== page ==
Like many American Christians, I’ve long been fascinated by the writings of CS Lewis. I’ve visited the Wade Collection at Wheaton College in Chicago to see the famous wardrobe and Lewis’s writing desk. I’ve enjoyed his haunts in Oxford such as the Trout and the “Bird and Baby” (the Eagle and Child pub). I even worked for his publisher for a time (Fount, part of HarperCollins). But only after reading Alister McGrath’s magisterial biography do I now feel I know the man behind the books. McGrath has produced a highly readable, engaging account of Lewis’s life as focused on his writings and what shaped them. I recommend it highly.
In writing the biography, published for the fiftieth anniversary of Lewis’s death, McGrath read everything he could find penned by Lewis. McGrath then situates the various pieces of Lewis’s writing in the overall historical context as well as the goings-on in Lewis’s life. I found this grand sweep fascinating; it helped me understand why, for instance, Lewis wrote the Space Trilogy. Or why he first engaged in apologetics during the war, but afterward turned to more imaginative writings (including the Chronicles of Narnia and Till We Have Faces).
McGrath uncovered some new revelations, one of which might be shocking, namely the affair between Lewis and the mother of his mate who died in the trenches in France. He wasn’t yet a Christian when he moved in with her, yet he stayed living in her family home (she was estranged with her husband) after his conversion. It seems an odd domestic arrangement, and one that he kept secret from his father.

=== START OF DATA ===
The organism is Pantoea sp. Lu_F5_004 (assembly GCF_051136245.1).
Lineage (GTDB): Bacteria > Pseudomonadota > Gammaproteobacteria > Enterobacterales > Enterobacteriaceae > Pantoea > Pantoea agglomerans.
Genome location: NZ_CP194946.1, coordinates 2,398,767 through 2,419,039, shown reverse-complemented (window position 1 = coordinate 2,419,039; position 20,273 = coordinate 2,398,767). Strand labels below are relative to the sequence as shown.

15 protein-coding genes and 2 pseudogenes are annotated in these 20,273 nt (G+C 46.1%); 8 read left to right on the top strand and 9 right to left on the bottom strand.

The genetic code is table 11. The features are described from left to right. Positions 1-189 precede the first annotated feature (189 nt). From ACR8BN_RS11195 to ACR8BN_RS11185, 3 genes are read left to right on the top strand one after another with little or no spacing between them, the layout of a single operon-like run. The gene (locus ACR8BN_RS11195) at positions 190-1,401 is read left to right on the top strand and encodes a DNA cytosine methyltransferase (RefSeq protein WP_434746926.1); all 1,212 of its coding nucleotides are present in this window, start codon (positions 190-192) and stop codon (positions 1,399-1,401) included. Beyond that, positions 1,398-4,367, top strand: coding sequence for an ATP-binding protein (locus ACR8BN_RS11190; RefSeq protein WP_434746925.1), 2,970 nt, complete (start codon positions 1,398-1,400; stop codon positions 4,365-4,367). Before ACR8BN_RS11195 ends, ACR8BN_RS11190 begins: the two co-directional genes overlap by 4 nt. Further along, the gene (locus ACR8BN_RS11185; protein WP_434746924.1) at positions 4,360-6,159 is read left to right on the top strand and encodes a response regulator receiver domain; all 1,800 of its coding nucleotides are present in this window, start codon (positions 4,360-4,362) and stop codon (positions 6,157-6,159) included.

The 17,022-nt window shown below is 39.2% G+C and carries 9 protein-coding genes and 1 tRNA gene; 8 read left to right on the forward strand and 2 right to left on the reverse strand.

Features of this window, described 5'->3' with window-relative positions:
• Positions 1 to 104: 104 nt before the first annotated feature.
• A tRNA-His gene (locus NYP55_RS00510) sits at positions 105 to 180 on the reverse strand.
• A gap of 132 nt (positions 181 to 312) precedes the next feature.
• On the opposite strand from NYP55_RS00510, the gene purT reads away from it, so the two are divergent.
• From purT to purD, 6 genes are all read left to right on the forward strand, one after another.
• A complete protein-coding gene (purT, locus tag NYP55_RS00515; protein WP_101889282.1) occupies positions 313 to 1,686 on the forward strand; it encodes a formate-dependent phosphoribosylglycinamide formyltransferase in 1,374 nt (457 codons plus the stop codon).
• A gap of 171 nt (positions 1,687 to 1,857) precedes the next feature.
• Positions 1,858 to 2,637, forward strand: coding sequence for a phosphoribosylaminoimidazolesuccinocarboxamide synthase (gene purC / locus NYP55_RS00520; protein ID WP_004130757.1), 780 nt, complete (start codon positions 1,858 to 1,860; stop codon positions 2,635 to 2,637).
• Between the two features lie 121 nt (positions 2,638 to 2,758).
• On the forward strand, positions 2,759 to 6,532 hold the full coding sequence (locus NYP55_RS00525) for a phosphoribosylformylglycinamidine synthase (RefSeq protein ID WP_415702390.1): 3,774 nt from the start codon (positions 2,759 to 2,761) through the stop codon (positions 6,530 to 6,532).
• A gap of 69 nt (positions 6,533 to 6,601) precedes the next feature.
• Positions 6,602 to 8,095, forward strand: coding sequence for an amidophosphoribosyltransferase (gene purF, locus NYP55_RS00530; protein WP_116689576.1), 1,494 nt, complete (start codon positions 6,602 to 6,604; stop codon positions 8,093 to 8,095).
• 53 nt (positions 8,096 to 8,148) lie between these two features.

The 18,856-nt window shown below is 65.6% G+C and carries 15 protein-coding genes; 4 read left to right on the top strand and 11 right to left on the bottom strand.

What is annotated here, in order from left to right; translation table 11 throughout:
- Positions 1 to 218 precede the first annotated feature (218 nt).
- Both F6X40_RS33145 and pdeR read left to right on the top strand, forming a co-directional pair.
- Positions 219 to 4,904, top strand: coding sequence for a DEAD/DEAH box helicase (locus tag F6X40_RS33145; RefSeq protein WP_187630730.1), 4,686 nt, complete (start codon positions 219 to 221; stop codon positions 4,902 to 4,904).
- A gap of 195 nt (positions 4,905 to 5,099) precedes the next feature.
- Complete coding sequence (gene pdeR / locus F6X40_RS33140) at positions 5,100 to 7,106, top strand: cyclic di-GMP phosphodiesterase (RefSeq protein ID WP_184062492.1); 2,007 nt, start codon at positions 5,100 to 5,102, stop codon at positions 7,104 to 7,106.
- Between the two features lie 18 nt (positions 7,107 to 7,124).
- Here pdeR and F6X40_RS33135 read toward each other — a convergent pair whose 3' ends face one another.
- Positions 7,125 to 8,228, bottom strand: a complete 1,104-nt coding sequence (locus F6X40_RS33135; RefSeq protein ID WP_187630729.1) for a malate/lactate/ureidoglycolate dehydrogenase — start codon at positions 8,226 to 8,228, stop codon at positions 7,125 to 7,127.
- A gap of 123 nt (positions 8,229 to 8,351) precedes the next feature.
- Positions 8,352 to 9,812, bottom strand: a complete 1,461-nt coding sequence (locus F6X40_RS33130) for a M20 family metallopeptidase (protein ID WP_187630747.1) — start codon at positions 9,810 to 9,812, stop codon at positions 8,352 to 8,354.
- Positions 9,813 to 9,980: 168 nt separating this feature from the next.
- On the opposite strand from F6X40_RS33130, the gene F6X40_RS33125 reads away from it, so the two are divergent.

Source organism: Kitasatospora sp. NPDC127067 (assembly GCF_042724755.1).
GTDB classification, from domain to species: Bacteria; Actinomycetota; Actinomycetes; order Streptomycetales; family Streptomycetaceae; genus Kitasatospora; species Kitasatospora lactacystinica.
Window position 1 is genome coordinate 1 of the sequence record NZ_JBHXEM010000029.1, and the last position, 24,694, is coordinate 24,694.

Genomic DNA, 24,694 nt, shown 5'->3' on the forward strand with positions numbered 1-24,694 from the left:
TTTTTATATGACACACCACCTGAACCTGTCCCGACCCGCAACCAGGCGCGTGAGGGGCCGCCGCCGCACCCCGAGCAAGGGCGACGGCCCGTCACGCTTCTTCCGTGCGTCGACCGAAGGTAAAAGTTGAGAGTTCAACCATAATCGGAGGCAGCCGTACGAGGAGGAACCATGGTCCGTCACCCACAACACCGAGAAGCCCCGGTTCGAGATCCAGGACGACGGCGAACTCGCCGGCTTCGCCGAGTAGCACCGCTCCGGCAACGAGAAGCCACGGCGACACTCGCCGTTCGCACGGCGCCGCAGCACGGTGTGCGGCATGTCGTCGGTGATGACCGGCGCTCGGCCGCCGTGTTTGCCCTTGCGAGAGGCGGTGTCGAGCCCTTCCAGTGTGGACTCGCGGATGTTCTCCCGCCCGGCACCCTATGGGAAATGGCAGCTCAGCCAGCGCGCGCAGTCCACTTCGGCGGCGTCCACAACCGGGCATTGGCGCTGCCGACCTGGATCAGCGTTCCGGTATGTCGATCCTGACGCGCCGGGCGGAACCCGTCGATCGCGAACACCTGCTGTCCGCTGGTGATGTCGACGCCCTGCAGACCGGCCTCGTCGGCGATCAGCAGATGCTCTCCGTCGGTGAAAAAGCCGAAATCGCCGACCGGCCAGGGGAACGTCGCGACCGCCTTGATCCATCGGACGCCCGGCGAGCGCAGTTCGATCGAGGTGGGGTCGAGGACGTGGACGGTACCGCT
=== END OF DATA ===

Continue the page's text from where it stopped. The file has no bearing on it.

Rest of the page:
I was intrigued to learn how throughout his life Lewis portioned off parts of his emotions and memories. He never called up memories of World War I, saying that concerning the war he had a clear line of demarcation that he didn’t cross – maybe following a partitioning of his emotions when his mother died when he was a boy? Or how he never identified as an Irish writer. Although the scenery and beauty of his native land informed his writing, it wasn’t marked by nationalism.
And I found the whole story of Joy Davidman fascinating. An American, she moved to the UK with her sons to be near him. When her visa expired, she persuaded Lewis to marry her in a civil ceremony. He did, not thinking that the marriage was anything more than procedural. But she moved into the Kilns and then when they found out that she had terminal cancer, Lewis fell in love with her.
I could go on and on! If you only read one or two books this year, choose this one. From it I’m inspired to go back and read and reread Lewis’s books.
C.S. Lewis: A Life by Alister McGrath (Hodder, ISBN 978-1444745528)